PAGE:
Homeware retailers may be every where these days, but Zoë Anderson still felt there was a gap in the market that she could take advantage of with a new business of her own.
She admitted she’d never been one for the widely popular minimalist Scandinavian homeware aesthetic, and instead craved something different. This is where W.A Green – her independent shop in Shoreditch, east London – comes in.
“I’ve always believed in having things in my home that make me feel alive and nourish me,” Zoë told Retail Gazette.
After road tripping around California, Zoë fell in love with how local retailers and craftsmen were celebrated and how all the work was accessible.
“I thought, god, it’s really difficult to get hold of independent local designers,” she reflected.
Zoë explained that while there was now various craft markets open to the public, back in 2016 the scene was much smaller – especially in the UK. This is the gap in the market that she identified, and inspired her to give up her day job in marketing to open W.A Green in April 2017.
Like many other independent retailers, the Covid-19 pandemic has had a significant affect on how W.A Green trades.
Zoë explained how grateful she and her team were to already have an established ecommerce site which had been operating since June 2017.
“We already had a group of people that had never ever been into our store in Shoreditch, and we had this database of customers that we could already speak to, and work with, and communicate with,” she explained.
“It really, really kept us going.”
Unfortunately, like many other retailers, W.A Green’s landlord was unwilling to reduce his rent at the height of the pandemic. As a result, Zoë made the tough decision to permanently close the Shoreditch store.
“Without the site, my business would not have been viable, we would have gone bankrupt if we had reopened,” she said.
She has since used a bounce back loan from the government to buy her way out of the lease and to keep W.A Green alive by trading solely online.
“I refuse to let us after three years of growth to sort of throw it all away,” she said.
“Buying our way out of the lease was the only way to keep the business alive.
“So now going forward, it’s about rebuilding.”
Despite the obvious challenges Zoë and her team faced last year, there were still some highlights in the form of building connections with shoppers.
“I’ve really, really, really missed my customers,” she conceded.
“But we still pick up the phone, we still chat, we still go through products and we’re still very much there for our customers.”
While her team may be smaller, a priority was maintaining personal interactions with those shopping on W.A Green’s site.
Perk-up packs were launched allowing customers to write personal messages to friends and family who they might have missed.
“We felt really privileged that we were able to help our customers connect with loved ones that they weren’t seeing,” Zoë explained.
“Our ultimate goal is to delight and surprise our customers.
“We always want to make sure that our customers are at the centre of every decision that we make.
“And we make sure that every single customer has a personal connection with us.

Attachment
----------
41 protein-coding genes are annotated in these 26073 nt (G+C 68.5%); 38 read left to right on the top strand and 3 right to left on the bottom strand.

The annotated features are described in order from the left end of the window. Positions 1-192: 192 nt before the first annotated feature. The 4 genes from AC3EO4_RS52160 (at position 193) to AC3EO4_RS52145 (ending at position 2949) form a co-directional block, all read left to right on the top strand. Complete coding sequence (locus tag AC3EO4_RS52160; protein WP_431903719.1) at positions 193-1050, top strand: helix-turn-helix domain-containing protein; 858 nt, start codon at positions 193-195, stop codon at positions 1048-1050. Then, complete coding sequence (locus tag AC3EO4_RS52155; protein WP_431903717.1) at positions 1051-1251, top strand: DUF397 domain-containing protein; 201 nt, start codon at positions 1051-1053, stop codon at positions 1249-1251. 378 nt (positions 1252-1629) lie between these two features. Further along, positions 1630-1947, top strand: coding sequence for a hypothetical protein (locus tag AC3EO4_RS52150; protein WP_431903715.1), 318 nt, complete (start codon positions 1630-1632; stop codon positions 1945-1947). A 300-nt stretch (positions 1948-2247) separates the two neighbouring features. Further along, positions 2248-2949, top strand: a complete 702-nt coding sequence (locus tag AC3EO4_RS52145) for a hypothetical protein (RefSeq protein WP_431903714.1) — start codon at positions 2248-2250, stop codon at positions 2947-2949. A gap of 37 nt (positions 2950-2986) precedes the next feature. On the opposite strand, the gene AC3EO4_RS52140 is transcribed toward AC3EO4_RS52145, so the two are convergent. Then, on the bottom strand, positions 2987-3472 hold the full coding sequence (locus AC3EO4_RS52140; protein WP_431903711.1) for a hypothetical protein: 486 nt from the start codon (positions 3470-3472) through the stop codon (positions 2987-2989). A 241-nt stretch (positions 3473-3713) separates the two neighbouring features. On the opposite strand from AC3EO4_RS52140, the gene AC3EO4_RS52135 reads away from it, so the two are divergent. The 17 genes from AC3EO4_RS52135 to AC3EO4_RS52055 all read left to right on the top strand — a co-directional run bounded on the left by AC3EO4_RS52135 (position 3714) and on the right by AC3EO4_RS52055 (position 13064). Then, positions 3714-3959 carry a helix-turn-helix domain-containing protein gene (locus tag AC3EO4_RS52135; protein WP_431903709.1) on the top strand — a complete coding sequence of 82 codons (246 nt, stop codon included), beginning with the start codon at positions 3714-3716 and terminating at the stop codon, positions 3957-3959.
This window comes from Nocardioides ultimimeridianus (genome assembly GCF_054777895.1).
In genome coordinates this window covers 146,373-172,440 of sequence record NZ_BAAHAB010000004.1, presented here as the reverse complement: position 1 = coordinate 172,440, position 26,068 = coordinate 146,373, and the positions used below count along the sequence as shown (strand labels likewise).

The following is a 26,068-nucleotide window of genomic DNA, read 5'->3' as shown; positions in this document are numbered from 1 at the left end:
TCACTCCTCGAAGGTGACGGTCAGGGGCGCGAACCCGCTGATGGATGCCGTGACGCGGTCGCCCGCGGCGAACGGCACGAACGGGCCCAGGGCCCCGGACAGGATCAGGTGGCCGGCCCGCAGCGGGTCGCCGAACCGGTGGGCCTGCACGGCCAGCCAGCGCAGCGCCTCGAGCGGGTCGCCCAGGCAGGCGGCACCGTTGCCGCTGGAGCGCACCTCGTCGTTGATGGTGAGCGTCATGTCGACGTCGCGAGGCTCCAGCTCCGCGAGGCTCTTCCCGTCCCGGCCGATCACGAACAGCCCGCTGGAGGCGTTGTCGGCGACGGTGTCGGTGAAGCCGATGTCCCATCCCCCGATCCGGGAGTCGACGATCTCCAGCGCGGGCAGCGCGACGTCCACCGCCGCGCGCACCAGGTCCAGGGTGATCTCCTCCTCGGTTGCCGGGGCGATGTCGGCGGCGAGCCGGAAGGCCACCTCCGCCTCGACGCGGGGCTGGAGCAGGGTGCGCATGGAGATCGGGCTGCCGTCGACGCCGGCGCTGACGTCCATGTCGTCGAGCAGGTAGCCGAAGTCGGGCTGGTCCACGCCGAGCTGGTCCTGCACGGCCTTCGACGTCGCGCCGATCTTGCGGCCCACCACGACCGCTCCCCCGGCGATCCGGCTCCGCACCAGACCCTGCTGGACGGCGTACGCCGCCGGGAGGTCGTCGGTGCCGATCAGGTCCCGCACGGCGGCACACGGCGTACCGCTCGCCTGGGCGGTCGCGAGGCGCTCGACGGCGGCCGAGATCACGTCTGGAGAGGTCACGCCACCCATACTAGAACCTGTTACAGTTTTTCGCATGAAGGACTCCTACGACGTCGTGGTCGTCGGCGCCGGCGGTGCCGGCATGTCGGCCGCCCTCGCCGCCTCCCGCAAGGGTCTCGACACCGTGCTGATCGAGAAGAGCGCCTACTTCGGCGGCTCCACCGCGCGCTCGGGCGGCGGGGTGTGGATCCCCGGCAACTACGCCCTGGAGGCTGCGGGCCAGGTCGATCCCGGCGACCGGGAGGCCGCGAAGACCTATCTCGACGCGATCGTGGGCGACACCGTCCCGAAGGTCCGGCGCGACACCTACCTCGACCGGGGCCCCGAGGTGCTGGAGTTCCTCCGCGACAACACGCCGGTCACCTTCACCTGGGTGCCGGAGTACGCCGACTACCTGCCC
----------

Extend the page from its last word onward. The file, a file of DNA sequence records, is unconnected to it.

“Whether that’s from personal notes, or follow up email, but at least there’s always one personal connection with every single customer.”
For Zoë, personal interactions and genuine connections were key to a successful retail business.
“I wouldn’t be interested in running a business that wasn’t around, cantered around the customer,” she said.
“And if you don’t know your customers, and what delights them, then I don’t know how you’re going to buy for them.
“We set out to surprise and delight, and nourish our customers and show them something different.
“And that’s why I get out of bed in the morning.”
W.A Green now boasts an 80 per cent returning customer rate, and Zoë said this was down to customers trusting product the selections coupled with active engagement.
“We try and understand and try to get to know our customers,” she added.
“We interact with them on Instagram, we comment on their photographs, we encourage them to show how our products look in their home, because we really want to know.”
While some of the brands stocked on W.A Green’s online store are bigger than others, Zoë said she always tried to set a balance of well-known and independent homeware designers “to give them equal footing and equal billing”.
“We curate and edit the best bits and pieces,” she said.
Zoë added that as a retailer, she has to worry about demand. She said that she’d be unable to carry the variety of names that W.A Green currently does without the support from bigger brands.
“You know that you can order 20 of something and that they’ll come on time,” she said.
As W.A Green continues to find its footing as an online-only retailer, Zoë admitted that finding a physical space again was not currently on the top of her to-do list.
“The more it goes on, the less I think about that,” she said.
“At the moment, I’m just thinking about growing this business as an online entity.”
She did reveal that when W.A Green does re-enter the bricks-and-mortar market, it would be in the form of pop-up stores.
“Right now I’m just going to try and get through this year,” she said.
“2020 was as horrible for us as it was for everybody.”